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Chesterton's Fence Is the Secret to Not Making Stupid

Decisions. As Jeff Bezos notes, experimental failure is useful. Plain old screw-ups are not. Here's how to tell the difference in advance.

By Inc.Arabia Staff
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There are decisions that don't work out, and then there are straight-up stupid decisions. What's the difference? 

As Jeff Bezos has pointed out, when you try something new and bold that ultimately fails, that's experimental failure, and "that's the kind of failure you should be happy with." If you don't sometimes make choices in the face of imperfect or incomplete information, you are never going to move your business, or your life, forward. 

Decisions you make when it is impossible to know key information beforehand are useful experiments. But that's very different from decisions you make where the information needed to avoid disaster is out there and you just failed to utilize it. Bezos labels this second type of bad call operational failures. The rest of us mostly just think of them as dumb decisions. 

How do you distinguish the two types of decisions and make sure you're not proceeding with what you think is a brilliant new idea, when really what you've got is a rehashing of someone else's bombed experiment? Just remember Chesterton's fence. 

An unexpected source of stupidity-fighting wisdom 

Who was Chesterton, and why is his fence so important? At first glance, it's unlikely many modern entrepreneurs would pick up English philosopher G.K. Chesterton's most famous book, The Thing: Why I Am a Catholic, if they saw it at their local bookstore. Its topic seems like a valid but niche interest. But embedded in the book is a useful anecdote warning against hasty and ill-considered change that remains resonant nearly 100 years after the book was published.  

It goes something like this: Imagine that you are walking through the countryside near your home one day (as philosophers are wont to do) and come across a rickety old fence dividing a couple of pastures full of sheep and cows. "It seems pretty useless and it's definitely not adding anything aesthetically to the landscape, so why don't I just tear it down?" you think. 

The only problem is that within a couple of months of the fence's destruction, all the cows are suddenly looking dangerously skinny. What went wrong? Turns out that the fence, ugly and old though it might have been, was there to keep the sheep away from the cows. Sheep crop grass closer to the ground than cows, so if you mix the two, the sheep eat everything and the cows go hungry. Whoops, it turns out you need to repent your dumb decision and build another fence. 

All of which might be fascinating for farmers, but why is this anecdote relevant to entrepreneurs? Because, as Big Think explained in an article highlighting Chesterton's fence recently, the story encapsulates a principle that can save just about all of us from making any number of dumb, non-agricultural decisions.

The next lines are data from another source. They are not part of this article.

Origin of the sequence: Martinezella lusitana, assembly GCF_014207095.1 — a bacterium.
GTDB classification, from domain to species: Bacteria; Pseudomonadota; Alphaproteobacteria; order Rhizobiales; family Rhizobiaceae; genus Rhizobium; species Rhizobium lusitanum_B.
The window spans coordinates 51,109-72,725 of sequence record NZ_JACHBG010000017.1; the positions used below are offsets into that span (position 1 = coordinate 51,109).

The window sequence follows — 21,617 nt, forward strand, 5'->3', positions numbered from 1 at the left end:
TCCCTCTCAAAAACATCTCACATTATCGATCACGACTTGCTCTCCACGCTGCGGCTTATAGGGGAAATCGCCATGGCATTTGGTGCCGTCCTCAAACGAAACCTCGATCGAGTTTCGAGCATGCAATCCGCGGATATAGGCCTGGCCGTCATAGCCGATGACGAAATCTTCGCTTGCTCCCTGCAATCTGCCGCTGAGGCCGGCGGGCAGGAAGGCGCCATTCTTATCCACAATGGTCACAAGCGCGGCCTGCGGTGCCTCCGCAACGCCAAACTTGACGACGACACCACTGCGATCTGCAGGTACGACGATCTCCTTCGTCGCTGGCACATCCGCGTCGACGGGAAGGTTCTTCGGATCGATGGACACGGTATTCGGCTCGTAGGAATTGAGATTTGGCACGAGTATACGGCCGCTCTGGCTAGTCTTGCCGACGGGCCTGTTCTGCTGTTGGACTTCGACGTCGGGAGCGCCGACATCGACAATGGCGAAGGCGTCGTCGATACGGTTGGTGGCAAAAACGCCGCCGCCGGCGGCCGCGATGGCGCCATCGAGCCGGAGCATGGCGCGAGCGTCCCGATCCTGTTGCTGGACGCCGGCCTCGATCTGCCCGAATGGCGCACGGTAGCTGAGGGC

"Until you know what a thing does and until you can be absolutely sure you can live without it, you should leave it be," is the article's summary of the basic takeaway of Chesterton's fence. This applies to animal husbandry, but it is just as valid in nearly every other area of life too, including business. 

As an example, Big Think offers this:

Imagine that a successful startup is growing, and so they hire a chief financial officer to get their ducks in a row. The new CFO, keen to show intent, finds some cuts to make and costs to save. And so they get rid of the free soda and snacks in the office. It's a job well done. That's $10,000 saved. But suddenly, the company feels very different. The employees who made the startup successful start to mutter and gripe. "Things are too corporate now," they say, and "it's not like it was." So, an exodus happens. 

This hypothetical startup's espresso machine and quinoa bar are the equivalent of the half-rotted fence between the pastures. They may appear useless or even detrimental to the overall project of making money or raising beef at first glance -- but only until you dig deeper into the reasoning behind them. 

Move fast(ish). Don't break things 

In the startup world, innovation and speed are rightfully praised. As Bezos highlights, a willingness to just give things a shot even though they might not work out, or when you don't have all the data you'd like, is essential for progress. But as some of the wilder missteps of the move-fast-and-break-things ethos amply illustrate, it is quite possible to take this principle too far. 

Sure, try bold new things. There's no such thing as the perfect time or perfect information. But as Chesterton's fence reminds us, do this only once you actually understand why the old things were designed the way they were, and what the various parts of the system are intended to accomplish. 

Is this principle a little bit conservative and unsexy, just as you'd expect from a guy famous for writing a book subtitled "Why I Am Catholic"? Sure, but it's the kind of common sense conservatism that is a useful check on the kind of hasty, utopian, or overly optimistic plans that tend to lead to straight-up dumb decisions. 

Experimental failure is great -- just make sure before you try something "new" that you're not actually repeating someone else's failed experiment. Keeping Chesterton's fence in mind will help you avoid that fate. 

Photo Credit: Getty Images.

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